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© 2017 Calcot Ltd.
A profile of the company
Calcot today

Mission Statement
To maintain a leadership role in the marketing of raw cotton produced by members to the textile market on a worldwide basis, operating with a high degree of integrity while maximizing returns to members.

Calcot is a cooperative, meaning it's a company that is owned by those who use its products or services.

Calcot is a true democratic cooperative: each member has one vote, regardless of business or farm size, acreage or production. The members elect a board of directors, who set policy for the organization. The directors also hire one employee, chief executive officer (president), who hires everyone else. We are very grower-focused, but recognize our chief function is to add value through sales and service to growers' production and return as much of the final sales price to our grower-owners as possible.

Formed in 1927, Calcot originally represented only California growers. In 1955, Calcot expanded into Arizona. In 2005, Calcot was invited into South Texas to offer Calcot's marketing services, and in 2006 acquired SWIG (Southwestern Irrigated Cotton Growers), which expanded the reach into New Mexico and Far West Texas. Our volume has grown from the first season's 10,000 bales to the current average of close to a million bales. Calcot is among the nation's largest cotton exporters and the nation's largest supplier of strictly Far Western cottons.

The landscape continues to change. Today, especially in the San Joaquin Valley, the industry is coping with fewer acres, lower production and fewer growers. This mirrors the general evolution of agriculture. Calcot has fewer members today than in 1960, but handles more cotton. There are fewer farms, but they are larger. That has made competition for marketing their production more intense and while it has not made cooperatives less important, it has changed the nature of the original idea--that of representing the small grower in a world dominated by a few buyers--to one of partnership, operating as the direct marketing arm of a grower's individual operations, providing first rate service at the lowest possible cost, allowing the grower to keep more of the actual selling price of their cotton, rather than paying a middleman to handle the risk.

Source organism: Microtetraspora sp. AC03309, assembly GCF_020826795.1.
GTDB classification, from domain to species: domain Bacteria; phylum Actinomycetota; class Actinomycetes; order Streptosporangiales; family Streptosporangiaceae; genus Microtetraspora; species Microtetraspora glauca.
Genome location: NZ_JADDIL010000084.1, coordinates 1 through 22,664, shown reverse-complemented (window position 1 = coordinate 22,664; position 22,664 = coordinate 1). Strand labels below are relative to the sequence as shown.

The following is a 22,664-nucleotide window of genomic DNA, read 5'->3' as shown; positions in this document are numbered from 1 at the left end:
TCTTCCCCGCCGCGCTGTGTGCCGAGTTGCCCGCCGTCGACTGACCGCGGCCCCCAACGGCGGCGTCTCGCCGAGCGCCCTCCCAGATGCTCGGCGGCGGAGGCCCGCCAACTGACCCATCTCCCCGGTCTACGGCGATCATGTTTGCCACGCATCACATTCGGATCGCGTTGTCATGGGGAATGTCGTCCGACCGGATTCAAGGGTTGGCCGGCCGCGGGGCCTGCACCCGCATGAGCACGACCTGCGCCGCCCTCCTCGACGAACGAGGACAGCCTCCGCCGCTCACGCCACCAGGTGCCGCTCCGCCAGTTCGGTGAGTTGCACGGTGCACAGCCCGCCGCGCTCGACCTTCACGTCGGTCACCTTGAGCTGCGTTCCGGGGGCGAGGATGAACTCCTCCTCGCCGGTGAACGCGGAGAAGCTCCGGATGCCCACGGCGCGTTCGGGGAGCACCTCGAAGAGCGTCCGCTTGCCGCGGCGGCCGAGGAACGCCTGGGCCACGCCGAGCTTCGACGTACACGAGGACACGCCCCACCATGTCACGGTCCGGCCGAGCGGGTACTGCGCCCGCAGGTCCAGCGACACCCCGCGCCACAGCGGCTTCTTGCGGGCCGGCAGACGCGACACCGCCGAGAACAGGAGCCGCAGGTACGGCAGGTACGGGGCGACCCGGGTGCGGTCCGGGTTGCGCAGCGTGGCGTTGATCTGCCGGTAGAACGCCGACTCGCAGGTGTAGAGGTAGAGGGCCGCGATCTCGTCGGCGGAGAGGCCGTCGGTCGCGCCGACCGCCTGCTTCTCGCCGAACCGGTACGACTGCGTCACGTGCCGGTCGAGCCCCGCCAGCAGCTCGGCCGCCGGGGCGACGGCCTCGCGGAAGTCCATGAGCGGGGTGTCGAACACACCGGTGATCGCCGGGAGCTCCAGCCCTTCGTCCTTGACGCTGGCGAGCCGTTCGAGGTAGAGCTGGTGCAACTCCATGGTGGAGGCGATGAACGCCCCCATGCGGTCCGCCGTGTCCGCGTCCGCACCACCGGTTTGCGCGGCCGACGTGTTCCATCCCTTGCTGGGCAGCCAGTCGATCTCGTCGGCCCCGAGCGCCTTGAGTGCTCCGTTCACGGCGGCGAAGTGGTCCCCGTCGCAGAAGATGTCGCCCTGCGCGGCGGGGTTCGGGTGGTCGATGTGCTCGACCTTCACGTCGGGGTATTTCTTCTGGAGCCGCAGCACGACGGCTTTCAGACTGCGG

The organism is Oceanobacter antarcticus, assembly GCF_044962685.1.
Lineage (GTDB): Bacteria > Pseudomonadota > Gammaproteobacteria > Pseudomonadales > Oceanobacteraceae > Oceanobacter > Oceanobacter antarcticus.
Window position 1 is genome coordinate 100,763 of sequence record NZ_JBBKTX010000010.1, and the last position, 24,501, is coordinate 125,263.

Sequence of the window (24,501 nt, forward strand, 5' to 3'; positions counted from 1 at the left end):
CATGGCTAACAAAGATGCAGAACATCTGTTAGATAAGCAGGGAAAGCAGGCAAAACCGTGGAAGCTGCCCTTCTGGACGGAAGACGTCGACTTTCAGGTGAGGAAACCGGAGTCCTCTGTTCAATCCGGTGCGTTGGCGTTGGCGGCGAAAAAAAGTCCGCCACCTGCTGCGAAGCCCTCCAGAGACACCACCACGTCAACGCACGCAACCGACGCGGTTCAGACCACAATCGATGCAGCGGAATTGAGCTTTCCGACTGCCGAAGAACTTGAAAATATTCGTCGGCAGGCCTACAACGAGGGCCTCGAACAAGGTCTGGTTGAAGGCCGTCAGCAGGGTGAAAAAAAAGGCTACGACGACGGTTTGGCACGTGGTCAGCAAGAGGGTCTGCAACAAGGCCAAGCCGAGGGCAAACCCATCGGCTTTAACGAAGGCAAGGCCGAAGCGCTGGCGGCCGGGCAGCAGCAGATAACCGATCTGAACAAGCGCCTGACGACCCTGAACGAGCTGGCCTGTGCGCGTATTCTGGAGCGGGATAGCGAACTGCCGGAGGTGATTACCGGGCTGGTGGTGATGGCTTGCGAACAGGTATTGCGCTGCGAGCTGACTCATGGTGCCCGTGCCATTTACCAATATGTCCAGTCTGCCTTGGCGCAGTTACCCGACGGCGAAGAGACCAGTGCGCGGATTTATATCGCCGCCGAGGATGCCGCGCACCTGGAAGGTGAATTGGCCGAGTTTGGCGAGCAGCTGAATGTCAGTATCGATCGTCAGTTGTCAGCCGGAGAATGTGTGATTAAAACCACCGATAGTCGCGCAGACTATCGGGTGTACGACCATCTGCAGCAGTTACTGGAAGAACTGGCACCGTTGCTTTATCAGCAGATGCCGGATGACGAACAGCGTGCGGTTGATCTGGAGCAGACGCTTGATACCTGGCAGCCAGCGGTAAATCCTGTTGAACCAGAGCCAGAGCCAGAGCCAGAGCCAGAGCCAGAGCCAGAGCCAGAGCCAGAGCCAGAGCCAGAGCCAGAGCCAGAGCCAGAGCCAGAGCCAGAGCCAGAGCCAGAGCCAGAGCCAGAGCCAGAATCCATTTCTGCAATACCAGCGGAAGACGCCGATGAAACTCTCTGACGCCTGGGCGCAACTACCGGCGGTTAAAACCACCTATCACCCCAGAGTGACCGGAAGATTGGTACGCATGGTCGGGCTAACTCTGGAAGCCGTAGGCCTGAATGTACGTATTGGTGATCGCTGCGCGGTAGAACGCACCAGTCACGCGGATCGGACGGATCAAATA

Calcot today is the marketing voice of 1,200 cotton growers, a major supplier of raw cotton to the world's textile mills and an innovator of cotton marketing and shipping methods, one of the largest cotton marketing cooperatives in the world, owned by cotton growers of California, Arizona, New Mexico and Texas in the far western U.S., and headquartered in Bakersfield, California.

The warm temperatures and long growing season of California's San Joaquin Valley produce some of the finest cotton in the world. Both Upland and Pima cottons, known for exceptionally long staple (fiber length) and extremely strong, high quality fiber, are raised in the Valley. Similar varieties are grown in the desert regions of New Mexico, Far West Texas, South Texas, Arizona and Southern California. About 90 percent of the annual crop is exported.

Pacific Rim countries--such as Japan, Korea, Indonesia--are still constitute a core area of cotton buyers. But other countries, such as China, Turkey, India, Egypt and Peru, have been and are also very good markets for Far Western cotton growers.

Backed by a dependable supply each year of about a million bales, Calcot meets the quality and quantity needs of the world's textile mills. Immediately after harvest and ginning (a process that removes seed from the lint and bales are made), members' cotton is safely stored in Calcot warehouses. The organization's professional sales staff then sells the cotton in markets around the world.

Calcot owns one of the larger cotton warehousing systems in the U.S. with four active locations and over 150 warehouses. Just over one million bales can be stored at any one time among Calcot's six warehouse plants in California, Arizona, New Mexico and Texas.

An innovator in shipping methods, Calcot works directly with rail, steamship and trucking lines to find the most reliable shipping services at the least expensive rates. Spurred by concern for transit times and freight costs, Calcot was the first U.S. cotton shipper to utilize containers for overseas shipment.

Calcot is also a member of Amcot, the trade association of four major U.S. cotton marketing cooperatives (Calcot, Plains Cotton Cooperative Association, Staplcotn and Cotton Growers Cooperative).

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